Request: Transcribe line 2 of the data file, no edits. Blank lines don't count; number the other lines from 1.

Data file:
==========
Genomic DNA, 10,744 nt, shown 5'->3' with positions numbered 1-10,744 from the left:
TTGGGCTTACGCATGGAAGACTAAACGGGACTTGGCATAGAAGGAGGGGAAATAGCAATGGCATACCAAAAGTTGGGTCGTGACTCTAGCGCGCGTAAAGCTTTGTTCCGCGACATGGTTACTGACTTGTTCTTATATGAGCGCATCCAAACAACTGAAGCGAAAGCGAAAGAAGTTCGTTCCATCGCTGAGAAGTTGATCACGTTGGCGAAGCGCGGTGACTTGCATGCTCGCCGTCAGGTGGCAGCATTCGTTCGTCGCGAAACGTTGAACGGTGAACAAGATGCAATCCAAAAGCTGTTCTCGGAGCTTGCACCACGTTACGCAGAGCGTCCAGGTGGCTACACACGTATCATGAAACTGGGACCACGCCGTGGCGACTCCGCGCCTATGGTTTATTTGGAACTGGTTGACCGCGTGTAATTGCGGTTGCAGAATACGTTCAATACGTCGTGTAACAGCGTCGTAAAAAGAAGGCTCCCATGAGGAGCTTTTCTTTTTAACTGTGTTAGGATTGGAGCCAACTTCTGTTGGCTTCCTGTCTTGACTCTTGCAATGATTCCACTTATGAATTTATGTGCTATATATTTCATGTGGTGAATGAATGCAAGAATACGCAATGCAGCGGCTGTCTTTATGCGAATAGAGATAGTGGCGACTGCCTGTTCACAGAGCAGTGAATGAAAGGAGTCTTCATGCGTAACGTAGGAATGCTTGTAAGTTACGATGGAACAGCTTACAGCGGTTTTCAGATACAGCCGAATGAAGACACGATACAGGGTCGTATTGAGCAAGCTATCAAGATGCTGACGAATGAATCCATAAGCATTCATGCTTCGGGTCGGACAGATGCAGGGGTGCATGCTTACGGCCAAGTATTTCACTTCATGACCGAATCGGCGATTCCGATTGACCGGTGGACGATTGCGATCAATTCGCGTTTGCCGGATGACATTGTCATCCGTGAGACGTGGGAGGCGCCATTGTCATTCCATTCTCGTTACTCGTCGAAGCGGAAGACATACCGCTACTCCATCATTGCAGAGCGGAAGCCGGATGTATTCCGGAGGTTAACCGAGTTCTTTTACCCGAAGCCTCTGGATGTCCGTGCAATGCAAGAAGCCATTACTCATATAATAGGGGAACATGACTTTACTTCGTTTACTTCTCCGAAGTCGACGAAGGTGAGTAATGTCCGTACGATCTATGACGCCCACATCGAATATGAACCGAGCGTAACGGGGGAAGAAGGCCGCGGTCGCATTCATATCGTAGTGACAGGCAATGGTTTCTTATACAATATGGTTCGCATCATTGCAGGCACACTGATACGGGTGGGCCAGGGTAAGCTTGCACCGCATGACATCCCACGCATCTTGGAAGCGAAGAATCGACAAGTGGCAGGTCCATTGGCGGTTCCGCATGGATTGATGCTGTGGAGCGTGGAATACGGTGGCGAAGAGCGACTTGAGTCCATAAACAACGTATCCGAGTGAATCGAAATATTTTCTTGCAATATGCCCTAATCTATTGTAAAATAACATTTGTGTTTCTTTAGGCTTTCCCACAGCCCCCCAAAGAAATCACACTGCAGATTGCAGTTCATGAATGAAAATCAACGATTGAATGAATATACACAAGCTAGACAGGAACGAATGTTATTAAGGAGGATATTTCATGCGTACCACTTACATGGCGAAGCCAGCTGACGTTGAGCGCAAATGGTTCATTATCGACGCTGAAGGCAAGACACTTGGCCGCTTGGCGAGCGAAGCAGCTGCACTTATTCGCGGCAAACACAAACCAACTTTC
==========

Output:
TTGGGCTTACGCATGGAAGACTAAACGGGACTTGGCATAGAAGGAGGGGAAATAGCAATGGCATACCAAAAGTTGGGTCGTGACTCTAGCGCGCGTAAAGCTTTGTTCCGCGACATGGTTACTGACTTGTTCTTATATGAGCGCATCCAAACAACTGAAGCGAAAGCGAAAGAAGTTCGTTCCATCGCTGAGAAGTTGATCACGTTGGCGAAGCGCGGTGACTTGCATGCTCGCCGTCAGGTGGCAGCATTCGTTCGTCGCGAAACGTTGAACGGTGAACAAGATGCAATCCAAAAGCTGTTCTCGGAGCTTGCACCACGTTACGCAGAGCGTCCAGGTGGCTACACACGTATCATGAAACTGGGACCACGCCGTGGCGACTCCGCGCCTATGGTTTATTTGGAACTGGTTGACCGCGTGTAATTGCGGTTGCAGAATACGTTCAATACGTCGTGTAACAGCGTCGTAAAAAGAAGGCTCCCATGAGGAGCTTTTCTTTTTAACTGTGTTAGGATTGGAGCCAACTTCTGTTGGCTTCCTGTCTTGACTCTTGCAATGATTCCACTTATGAATTTATGTGCTATATATTTCATGTGGTGAATGAATGCAAGAATACGCAATGCAGCGGCTGTCTTTATGCGAATAGAGATAGTGGCGACTGCCTGTTCACAGAGCAGTGAATGAAAGGAGTCTTCATGCGTAACGTAGGAATGCTTGTAAGTTACGATGGAACAGCTTACAGCGGTTTTCAGATACAGCCGAATGAAGACACGATACAGGGTCGTATTGAGCAAGCTATCAAGATGCTGACGAATGAATCCATAAGCATTCATGCTTCGGGTCGGACAGATGCAGGGGTGCATGCTTACGGCCAAGTATTTCACTTCATGACCGAATCGGCGATTCCGATTGACCGGTGGACGATTGCGATCAATTCGCGTTTGCCGGATGACATTGTCATCCGTGAGACGTGGGAGGCGCCATTGTCATTCCATTCTCGTTACTCGTCGAAGCGGAAGACATACCGCTACTCCATCATTGCAGAGCGGAAGCCGGATGTATTCCGGAGGTTAACCGAGTTCTTTTACCCGAAGCCTCTGGATGTCCGTGCAATGCAAGAAGCCATTACTCATATAATAGGGGAACATGACTTTACTTCGTTTACTTCTCCGAAGTCGACGAAGGTGAGTAATGTCCGTACGATCTATGACGCCCACATCGAATATGAACCGAGCGTAACGGGGGAAGAAGGCCGCGGTCGCATTCATATCGTAGTGACAGGCAATGGTTTCTTATACAATATGGTTCGCATCATTGCAGGCACACTGATACGGGTGGGCCAGGGTAAGCTTGCACCGCATGACATCCCACGCATCTTGGAAGCGAAGAATCGACAAGTGGCAGGTCCATTGGCGGTTCCGCATGGATTGATGCTGTGGAGCGTGGAATACGGTGGCGAAGAGCGACTTGAGTCCATAAACAACGTATCCGAGTGAATCGAAATATTTTCTTGCAATATGCCCTAATCTATTGTAAAATAACATTTGTGTTTCTTTAGGCTTTCCCACAGCCCCCCAAAGAAATCACACTGCAGATTGCAGTTCATGAATGAAAATCAACGATTGAATGAATATACACAAGCTAGACAGGAACGAATGTTATTAAGGAGGATATTTCATGCGTACCACTTACATGGCGAAGCCAGCTGACGTTGAGCGCAAATGGTTCATTATCGACGCTGAAGGCAAGACACTTGGCCGCTTGGCGAGCGAAGCAGCTGCACTTATTCGCGGCAAACACAAACCAACTTTC